More than half of new UK cars to be electric by 2028

The government has increased the number of electric sales that carmakers will need to demonstrate

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The government has announced new proposals for more than half of all new cars sold throughout the country to be fully electric by 2028.

Currently, 2035 has been circled as the date that all new cars will be zero-emission, as the government looks to cut the carbon emissions generated by petrol and diesel cars.

These new plans would also reportedly see car manufacturers increase the number of electric vehicles (EVs) they are producing and selling each year from 2024 to 2035.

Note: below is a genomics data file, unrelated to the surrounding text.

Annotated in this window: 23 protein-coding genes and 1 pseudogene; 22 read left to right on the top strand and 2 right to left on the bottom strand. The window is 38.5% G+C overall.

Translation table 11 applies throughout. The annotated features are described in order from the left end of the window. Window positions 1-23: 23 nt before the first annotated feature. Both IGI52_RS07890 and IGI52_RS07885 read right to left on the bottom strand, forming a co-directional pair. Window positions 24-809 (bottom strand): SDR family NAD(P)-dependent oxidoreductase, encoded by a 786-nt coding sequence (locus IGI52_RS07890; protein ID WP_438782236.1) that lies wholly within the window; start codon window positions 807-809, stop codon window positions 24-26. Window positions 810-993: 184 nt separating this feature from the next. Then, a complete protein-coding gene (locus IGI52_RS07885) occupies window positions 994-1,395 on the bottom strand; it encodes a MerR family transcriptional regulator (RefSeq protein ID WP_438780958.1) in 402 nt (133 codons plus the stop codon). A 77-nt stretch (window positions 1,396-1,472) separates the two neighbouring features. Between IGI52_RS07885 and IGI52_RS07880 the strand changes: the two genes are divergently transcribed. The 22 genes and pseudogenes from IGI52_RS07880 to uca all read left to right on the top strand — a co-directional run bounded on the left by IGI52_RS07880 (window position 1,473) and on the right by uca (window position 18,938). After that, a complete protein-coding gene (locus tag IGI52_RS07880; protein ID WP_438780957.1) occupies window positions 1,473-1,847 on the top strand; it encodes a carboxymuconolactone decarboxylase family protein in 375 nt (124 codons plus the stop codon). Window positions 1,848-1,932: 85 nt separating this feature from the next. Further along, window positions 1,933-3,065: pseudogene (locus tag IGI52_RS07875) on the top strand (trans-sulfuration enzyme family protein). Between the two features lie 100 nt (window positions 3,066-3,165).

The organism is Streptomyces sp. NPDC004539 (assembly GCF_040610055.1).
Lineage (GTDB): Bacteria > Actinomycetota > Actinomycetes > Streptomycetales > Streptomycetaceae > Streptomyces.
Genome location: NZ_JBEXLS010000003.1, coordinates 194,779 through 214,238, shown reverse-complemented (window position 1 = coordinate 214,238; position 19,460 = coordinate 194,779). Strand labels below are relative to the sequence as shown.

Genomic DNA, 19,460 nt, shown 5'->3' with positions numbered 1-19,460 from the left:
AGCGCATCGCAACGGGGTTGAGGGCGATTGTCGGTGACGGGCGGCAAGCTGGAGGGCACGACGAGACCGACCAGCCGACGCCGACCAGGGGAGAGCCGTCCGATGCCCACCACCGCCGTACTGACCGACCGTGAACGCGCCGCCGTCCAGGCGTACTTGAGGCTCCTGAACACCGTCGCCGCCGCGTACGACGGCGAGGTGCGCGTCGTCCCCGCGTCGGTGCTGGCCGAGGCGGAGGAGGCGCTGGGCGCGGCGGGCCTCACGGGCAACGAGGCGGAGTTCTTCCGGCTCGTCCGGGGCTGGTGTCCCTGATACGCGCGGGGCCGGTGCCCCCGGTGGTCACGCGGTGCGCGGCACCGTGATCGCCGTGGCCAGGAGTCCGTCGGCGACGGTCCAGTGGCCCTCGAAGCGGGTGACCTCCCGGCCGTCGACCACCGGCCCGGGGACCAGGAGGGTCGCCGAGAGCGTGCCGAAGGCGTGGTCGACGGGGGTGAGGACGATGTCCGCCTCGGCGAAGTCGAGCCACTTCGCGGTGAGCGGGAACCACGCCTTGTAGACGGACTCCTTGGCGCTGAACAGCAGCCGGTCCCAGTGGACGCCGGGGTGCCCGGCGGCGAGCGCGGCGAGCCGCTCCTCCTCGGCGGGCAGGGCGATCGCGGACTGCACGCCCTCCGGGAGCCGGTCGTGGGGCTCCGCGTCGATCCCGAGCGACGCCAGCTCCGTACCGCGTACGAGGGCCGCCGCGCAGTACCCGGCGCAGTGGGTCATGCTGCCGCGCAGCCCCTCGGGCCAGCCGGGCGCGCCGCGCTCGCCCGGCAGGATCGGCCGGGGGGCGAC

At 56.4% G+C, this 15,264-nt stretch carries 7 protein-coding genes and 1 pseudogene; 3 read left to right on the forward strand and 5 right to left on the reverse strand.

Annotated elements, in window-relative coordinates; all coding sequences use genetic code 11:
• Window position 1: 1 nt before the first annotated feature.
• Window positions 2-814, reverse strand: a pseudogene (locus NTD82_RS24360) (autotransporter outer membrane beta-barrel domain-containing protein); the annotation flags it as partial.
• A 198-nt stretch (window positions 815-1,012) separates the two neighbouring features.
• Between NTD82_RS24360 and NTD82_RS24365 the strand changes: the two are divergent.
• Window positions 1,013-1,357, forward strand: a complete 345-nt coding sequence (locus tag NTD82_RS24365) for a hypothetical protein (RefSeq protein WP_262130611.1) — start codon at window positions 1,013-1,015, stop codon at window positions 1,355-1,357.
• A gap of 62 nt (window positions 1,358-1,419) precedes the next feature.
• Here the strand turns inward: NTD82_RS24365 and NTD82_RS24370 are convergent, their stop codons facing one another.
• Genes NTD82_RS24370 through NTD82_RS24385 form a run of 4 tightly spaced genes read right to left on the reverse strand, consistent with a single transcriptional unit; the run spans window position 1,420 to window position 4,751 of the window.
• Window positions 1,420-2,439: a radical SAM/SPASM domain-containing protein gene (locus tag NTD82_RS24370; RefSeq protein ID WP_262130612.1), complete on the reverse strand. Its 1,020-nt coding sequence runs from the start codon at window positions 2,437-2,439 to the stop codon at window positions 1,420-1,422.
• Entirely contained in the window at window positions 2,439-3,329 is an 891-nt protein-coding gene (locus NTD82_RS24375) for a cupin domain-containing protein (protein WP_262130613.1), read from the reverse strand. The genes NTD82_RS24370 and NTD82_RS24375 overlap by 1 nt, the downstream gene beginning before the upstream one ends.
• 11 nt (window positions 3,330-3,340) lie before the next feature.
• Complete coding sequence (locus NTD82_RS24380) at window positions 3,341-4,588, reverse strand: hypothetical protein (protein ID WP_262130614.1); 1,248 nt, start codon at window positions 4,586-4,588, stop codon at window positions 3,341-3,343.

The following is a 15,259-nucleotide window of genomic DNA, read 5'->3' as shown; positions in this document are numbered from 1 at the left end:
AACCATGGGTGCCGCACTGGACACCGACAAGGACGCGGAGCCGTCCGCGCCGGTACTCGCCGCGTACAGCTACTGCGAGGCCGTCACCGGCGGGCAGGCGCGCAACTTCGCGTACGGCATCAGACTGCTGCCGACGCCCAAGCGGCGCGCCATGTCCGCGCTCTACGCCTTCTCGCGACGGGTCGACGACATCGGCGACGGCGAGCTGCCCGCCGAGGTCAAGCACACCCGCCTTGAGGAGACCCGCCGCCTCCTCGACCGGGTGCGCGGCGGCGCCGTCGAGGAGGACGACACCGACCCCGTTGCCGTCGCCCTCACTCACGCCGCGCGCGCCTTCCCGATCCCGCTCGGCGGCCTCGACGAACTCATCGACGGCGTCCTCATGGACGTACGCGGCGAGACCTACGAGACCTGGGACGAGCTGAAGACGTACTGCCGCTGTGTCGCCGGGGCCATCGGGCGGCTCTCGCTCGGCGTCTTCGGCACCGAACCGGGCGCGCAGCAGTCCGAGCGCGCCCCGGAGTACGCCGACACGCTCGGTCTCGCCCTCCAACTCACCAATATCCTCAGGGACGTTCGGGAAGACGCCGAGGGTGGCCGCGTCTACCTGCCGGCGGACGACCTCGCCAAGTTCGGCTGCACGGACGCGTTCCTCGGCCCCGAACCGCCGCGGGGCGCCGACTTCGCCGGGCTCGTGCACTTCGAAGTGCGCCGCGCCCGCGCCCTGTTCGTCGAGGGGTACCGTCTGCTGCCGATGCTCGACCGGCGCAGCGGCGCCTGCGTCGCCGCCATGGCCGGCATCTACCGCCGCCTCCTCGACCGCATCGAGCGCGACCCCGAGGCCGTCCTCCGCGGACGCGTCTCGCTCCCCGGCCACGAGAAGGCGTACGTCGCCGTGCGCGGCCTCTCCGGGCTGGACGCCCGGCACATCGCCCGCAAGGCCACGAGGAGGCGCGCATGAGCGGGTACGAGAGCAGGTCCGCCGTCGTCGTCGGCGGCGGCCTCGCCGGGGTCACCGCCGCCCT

By 2024, carmakers will need to show a 22% sales share of purely electric cars, with this reaching 52% by 2028 and 80% by 2030.

All new petrol and diesel cars cannot be sold after 2030 but hybrid cars can continue to be sold until 2035, to ease the transition from internal combustion engines.

Many carmakers are still adjusting to the new EV market, with hybrids far more common and certain brands only currently offering one electric model.

This new proposal has not yet set the exact definition for which types of hybrid cars will definitely be allowed to be sold post-2030, which has made some carmakers uneasy, however, it has encouraged some that more progress will be made.